Email updates

Keep up to date with the latest news and content from BMC Proceedings and BioMed Central.

This article is part of the supplement: Genetic Analysis Workshop 16

Open Access Proceedings

Comparison of univariate and multivariate linkage analysis of traits related to hypertension

Courtney Gray-McGuire12, Yeunjoo Song1, Nathan J Morris1 and Catherine M Stein1*

Author Affiliations

1 Department of Epidemiology and Biostatistics, Case Western Reserve University, 2103 Cornell Road, Cleveland, Ohio 44106, USA

2 Oklahoma Medical Research Foundation, 121 North Shartel Avenue, Oklahoma City, Oklahoma 73102, USA

For all author emails, please log on.

BMC Proceedings 2009, 3(Suppl 7):S99  doi:

Published: 15 December 2009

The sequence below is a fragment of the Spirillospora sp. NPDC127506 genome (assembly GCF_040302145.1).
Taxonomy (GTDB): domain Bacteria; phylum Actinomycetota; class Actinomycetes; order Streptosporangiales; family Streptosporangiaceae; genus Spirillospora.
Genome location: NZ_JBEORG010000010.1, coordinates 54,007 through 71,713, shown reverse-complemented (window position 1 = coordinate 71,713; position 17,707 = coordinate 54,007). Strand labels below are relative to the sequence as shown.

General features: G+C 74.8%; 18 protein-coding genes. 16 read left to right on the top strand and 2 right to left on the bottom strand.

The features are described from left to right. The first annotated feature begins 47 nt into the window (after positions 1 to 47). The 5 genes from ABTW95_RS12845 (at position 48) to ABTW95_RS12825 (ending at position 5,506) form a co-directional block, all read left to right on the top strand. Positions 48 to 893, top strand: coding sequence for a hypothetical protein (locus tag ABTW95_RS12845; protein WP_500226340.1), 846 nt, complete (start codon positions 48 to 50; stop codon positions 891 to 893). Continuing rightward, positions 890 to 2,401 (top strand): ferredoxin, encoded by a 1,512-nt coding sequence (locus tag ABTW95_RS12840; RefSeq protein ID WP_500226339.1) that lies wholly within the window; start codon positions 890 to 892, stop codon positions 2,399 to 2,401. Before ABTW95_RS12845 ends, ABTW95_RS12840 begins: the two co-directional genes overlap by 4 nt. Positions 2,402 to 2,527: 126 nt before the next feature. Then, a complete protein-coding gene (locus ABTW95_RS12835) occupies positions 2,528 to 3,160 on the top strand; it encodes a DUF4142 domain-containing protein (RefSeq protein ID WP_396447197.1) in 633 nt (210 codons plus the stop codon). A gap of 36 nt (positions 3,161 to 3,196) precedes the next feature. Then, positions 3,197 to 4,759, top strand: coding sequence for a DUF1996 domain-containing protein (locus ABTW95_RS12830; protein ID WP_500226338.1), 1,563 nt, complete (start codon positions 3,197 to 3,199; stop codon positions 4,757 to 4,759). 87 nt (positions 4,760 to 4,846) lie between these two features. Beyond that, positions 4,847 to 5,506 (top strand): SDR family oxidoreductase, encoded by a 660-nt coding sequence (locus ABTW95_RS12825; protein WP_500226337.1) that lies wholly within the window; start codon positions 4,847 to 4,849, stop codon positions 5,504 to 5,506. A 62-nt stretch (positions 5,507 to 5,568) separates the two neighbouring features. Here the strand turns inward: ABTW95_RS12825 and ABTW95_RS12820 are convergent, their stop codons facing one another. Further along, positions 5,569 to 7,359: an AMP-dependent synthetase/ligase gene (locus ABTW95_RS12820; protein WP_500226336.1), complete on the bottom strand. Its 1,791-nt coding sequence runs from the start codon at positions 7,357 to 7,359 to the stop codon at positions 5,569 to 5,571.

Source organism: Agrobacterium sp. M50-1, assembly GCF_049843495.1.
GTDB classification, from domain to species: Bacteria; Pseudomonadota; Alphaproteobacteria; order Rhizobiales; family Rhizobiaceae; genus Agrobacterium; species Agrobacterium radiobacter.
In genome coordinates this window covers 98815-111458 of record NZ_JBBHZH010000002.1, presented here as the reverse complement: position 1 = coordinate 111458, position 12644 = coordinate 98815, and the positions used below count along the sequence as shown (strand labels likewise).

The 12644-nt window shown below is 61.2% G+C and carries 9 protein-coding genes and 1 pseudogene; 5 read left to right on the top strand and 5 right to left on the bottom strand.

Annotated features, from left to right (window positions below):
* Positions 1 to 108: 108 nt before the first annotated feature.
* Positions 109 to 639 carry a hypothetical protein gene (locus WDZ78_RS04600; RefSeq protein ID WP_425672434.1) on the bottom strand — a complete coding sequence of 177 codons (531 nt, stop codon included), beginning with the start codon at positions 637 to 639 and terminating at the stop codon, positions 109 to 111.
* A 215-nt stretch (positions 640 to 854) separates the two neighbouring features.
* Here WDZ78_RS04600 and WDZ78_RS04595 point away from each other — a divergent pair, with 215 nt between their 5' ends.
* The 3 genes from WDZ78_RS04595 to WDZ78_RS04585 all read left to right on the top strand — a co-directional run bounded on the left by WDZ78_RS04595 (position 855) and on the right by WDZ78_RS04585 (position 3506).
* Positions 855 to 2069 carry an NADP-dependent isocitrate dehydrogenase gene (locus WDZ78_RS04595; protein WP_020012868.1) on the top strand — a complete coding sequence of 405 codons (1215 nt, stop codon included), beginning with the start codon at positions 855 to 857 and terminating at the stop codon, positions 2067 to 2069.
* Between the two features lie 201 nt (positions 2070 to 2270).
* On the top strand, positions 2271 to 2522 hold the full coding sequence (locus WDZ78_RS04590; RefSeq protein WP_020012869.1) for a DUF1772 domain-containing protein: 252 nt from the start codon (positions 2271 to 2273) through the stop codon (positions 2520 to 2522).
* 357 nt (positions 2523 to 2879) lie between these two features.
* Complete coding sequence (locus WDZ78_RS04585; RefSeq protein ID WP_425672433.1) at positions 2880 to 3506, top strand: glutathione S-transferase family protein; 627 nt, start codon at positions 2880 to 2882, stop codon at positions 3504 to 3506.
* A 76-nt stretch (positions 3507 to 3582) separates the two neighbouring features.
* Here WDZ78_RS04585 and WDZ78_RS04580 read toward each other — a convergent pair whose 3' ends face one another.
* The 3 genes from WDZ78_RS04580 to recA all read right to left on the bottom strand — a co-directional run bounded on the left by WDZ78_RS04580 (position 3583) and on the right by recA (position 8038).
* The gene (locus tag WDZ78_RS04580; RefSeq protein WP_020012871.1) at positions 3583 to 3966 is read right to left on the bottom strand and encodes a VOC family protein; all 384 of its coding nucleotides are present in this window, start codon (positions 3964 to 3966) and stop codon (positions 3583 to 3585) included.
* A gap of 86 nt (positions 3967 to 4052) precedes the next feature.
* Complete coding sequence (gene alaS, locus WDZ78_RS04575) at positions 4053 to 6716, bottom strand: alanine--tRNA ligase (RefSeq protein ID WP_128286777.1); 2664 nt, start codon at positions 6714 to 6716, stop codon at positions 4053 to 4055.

Complex traits are often manifested by multiple correlated traits. One example of this is hypertension (HTN), which is measured on a continuous scale by systolic blood pressure (SBP). Predisposition to HTN is predicted by hyperlipidemia, characterized by elevated triglycerides (TG), low-density lipids (LDL), and high-density lipids (HDL). We hypothesized that the multivariate analysis of TG, LDL, and HDL would be more powerful for detecting HTN genes via linkage analysis compared with univariate analysis of SBP. We conducted linkage analysis of four chromosomal regions known to contain genes associated with HTN using SBP as a measure of HTN in univariate Haseman-Elston regression and using the correlated traits TG, LDL, and HDL in multivariate Haseman-Elston regression. All analyses were conducted using the Framingham Heart Study data. We found that multivariate linkage analysis was better able to detect chromosomal regions in which the angiotensinogen, angiotensin receptor, guanine nucleotide-binding protein 3, and prostaglandin I2 synthase genes reside. Univariate linkage analysis only detected the AGT gene. We conclude that multivariate analysis is appropriate for the analysis of multiple correlated phenotypes, and our findings suggest that it may yield new linkage signals undetected by univariate analysis.